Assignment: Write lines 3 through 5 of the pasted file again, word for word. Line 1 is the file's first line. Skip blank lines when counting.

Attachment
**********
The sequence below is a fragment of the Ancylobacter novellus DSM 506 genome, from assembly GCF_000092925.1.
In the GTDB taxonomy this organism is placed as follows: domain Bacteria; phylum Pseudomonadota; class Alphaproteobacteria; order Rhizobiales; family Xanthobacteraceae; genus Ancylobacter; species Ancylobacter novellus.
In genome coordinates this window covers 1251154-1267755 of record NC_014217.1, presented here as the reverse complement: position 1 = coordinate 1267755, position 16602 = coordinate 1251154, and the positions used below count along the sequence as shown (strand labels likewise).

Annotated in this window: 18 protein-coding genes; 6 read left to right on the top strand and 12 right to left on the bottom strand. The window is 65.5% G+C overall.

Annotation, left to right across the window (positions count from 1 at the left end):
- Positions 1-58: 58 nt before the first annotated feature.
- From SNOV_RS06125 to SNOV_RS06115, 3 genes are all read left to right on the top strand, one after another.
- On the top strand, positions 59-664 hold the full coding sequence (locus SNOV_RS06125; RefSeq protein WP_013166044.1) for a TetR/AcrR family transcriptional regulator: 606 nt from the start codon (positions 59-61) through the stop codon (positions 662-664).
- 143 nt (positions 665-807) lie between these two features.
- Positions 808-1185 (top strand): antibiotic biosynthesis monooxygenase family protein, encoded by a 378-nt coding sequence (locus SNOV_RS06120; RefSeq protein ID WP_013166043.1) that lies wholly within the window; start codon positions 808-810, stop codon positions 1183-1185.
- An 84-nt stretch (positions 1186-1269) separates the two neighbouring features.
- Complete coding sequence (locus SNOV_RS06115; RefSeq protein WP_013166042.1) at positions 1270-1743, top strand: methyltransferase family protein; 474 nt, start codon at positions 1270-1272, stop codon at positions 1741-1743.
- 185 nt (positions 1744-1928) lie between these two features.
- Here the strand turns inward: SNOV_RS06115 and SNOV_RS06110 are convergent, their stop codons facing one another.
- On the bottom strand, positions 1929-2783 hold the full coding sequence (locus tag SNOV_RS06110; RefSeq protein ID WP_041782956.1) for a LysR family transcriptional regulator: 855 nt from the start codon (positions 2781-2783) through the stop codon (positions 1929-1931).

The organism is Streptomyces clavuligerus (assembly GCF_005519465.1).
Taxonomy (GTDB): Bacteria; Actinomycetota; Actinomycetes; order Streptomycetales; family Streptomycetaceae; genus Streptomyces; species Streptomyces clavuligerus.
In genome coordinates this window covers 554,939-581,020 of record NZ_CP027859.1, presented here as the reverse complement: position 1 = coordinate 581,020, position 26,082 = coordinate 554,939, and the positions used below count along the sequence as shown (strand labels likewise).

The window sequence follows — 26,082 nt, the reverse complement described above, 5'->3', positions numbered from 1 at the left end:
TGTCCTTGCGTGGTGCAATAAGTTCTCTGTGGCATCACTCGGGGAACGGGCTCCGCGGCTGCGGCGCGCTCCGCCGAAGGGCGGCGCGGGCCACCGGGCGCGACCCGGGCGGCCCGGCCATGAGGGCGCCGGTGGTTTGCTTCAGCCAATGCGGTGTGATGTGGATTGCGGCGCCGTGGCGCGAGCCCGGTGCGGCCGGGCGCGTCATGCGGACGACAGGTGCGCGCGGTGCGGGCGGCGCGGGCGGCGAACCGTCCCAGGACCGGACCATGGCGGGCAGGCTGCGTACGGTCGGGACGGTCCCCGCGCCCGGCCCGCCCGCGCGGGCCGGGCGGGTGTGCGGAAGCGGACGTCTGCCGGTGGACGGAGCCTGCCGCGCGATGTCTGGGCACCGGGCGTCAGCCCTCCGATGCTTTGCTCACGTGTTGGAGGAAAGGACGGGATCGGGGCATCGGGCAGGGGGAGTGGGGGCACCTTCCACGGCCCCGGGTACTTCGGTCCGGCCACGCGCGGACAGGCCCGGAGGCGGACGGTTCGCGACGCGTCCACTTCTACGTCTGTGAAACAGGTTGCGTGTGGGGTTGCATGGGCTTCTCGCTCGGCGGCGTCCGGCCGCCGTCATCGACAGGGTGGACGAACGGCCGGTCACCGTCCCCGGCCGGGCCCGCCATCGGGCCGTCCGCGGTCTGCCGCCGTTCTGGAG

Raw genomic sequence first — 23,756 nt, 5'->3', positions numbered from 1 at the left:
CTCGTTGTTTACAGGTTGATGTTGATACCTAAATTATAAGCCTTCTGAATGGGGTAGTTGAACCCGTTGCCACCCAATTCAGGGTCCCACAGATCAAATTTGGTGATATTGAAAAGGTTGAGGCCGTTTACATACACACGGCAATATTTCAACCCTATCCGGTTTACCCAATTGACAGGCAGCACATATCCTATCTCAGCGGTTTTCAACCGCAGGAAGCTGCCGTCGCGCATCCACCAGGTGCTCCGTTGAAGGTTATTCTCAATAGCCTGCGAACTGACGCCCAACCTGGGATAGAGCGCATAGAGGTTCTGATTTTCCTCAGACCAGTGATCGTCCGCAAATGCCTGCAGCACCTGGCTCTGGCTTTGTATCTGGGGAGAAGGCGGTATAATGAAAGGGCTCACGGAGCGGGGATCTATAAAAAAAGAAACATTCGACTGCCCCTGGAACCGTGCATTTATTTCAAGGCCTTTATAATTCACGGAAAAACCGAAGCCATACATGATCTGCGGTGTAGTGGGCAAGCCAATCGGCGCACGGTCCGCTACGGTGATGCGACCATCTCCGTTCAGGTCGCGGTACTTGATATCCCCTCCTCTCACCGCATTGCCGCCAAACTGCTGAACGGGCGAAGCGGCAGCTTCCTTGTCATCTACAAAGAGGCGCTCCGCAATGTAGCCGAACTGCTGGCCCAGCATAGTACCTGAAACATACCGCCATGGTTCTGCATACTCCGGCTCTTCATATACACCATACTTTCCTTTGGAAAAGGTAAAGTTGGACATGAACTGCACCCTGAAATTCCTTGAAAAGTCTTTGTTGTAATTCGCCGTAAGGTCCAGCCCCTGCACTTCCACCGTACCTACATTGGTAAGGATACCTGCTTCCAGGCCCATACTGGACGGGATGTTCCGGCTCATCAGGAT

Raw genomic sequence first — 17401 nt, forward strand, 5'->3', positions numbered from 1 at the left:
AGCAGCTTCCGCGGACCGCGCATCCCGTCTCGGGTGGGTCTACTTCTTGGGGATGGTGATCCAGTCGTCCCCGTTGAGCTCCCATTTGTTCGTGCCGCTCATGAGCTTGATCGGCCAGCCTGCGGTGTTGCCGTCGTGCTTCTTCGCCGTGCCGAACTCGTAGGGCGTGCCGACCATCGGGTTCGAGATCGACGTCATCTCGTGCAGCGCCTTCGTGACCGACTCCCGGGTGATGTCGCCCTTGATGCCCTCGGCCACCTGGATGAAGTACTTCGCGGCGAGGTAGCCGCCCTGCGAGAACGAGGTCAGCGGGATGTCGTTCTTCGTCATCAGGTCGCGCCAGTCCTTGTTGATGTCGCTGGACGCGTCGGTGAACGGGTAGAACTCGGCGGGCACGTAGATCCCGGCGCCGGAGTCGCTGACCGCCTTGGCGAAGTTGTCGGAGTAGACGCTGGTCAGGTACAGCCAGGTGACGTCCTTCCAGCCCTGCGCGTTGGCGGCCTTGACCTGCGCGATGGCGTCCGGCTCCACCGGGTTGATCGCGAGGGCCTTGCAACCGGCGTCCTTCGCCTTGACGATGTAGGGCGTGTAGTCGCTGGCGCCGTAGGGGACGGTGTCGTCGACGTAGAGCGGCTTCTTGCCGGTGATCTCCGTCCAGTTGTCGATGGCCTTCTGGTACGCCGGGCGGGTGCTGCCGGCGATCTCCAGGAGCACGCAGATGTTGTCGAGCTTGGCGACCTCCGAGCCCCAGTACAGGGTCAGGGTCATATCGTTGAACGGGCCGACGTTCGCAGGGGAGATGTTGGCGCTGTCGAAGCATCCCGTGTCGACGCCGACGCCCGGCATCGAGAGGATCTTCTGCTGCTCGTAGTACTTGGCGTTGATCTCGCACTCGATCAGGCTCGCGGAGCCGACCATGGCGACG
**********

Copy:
In genome coordinates this window covers 1251154-1267755 of record NC_014217.1, presented here as the reverse complement: position 1 = coordinate 1267755, position 16602 = coordinate 1251154, and the positions used below count along the sequence as shown (strand labels likewise).

Annotated in this window: 18 protein-coding genes; 6 read left to right on the top strand and 12 right to left on the bottom strand. The window is 65.5% G+C overall.

Annotation, left to right across the window (positions count from 1 at the left end):